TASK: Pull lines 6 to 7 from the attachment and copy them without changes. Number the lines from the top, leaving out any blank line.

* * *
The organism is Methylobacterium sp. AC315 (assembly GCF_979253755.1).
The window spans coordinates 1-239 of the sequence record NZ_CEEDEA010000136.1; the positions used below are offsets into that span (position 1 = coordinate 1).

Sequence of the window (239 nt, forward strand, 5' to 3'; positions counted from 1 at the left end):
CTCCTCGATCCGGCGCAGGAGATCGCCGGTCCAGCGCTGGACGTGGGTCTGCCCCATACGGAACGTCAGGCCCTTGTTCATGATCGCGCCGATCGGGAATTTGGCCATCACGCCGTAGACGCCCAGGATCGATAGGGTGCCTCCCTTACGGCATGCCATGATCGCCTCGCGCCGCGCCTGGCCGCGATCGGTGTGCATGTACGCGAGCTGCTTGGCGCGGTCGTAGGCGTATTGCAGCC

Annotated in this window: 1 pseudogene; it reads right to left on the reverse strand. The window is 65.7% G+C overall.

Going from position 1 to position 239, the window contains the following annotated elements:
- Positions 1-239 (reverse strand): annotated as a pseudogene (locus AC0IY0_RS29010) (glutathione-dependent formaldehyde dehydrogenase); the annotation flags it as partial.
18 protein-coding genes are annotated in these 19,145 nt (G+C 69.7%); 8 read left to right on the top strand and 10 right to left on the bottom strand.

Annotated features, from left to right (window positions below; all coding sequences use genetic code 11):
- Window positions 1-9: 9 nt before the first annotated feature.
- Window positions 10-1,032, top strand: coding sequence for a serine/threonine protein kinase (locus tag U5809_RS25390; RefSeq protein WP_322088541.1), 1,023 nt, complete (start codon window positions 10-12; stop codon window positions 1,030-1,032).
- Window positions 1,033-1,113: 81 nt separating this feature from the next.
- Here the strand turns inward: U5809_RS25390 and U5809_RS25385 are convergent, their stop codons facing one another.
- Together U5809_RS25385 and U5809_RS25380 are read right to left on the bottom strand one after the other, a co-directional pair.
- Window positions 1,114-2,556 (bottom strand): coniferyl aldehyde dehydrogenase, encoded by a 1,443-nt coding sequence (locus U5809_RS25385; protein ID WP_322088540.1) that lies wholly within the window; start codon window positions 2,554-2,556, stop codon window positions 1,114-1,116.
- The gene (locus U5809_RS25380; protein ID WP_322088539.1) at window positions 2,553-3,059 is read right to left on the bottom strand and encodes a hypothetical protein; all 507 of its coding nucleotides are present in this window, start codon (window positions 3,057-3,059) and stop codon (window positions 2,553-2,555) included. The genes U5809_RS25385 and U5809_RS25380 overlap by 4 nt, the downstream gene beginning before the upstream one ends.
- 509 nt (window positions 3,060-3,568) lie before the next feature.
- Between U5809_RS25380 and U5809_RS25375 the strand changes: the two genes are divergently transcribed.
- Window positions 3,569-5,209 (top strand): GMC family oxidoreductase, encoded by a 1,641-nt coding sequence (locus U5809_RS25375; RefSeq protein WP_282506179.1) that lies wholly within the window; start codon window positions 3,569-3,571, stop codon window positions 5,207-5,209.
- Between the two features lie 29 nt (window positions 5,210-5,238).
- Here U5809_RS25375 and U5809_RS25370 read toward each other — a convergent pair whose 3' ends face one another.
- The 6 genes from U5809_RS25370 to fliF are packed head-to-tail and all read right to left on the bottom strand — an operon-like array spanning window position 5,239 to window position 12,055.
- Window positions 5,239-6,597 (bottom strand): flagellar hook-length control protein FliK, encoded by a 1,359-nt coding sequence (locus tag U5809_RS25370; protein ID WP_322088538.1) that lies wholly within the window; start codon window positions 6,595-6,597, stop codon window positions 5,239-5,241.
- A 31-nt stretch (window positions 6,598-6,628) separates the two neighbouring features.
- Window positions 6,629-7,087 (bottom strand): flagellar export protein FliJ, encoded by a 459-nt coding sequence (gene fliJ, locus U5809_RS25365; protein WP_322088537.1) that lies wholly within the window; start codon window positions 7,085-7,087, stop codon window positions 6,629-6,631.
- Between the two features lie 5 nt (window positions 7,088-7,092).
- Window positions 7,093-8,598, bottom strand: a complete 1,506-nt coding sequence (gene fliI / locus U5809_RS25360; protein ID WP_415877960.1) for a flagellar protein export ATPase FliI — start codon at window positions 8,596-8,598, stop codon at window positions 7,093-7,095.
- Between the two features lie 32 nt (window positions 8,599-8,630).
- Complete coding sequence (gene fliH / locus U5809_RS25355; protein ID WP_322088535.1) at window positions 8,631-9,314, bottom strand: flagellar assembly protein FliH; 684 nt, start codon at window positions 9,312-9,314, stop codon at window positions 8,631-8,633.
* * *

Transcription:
Going from position 1 to position 239, the window contains the following annotated elements:
- Positions 1-239 (reverse strand): annotated as a pseudogene (locus AC0IY0_RS29010) (glutathione-dependent formaldehyde dehydrogenase); the annotation flags it as partial.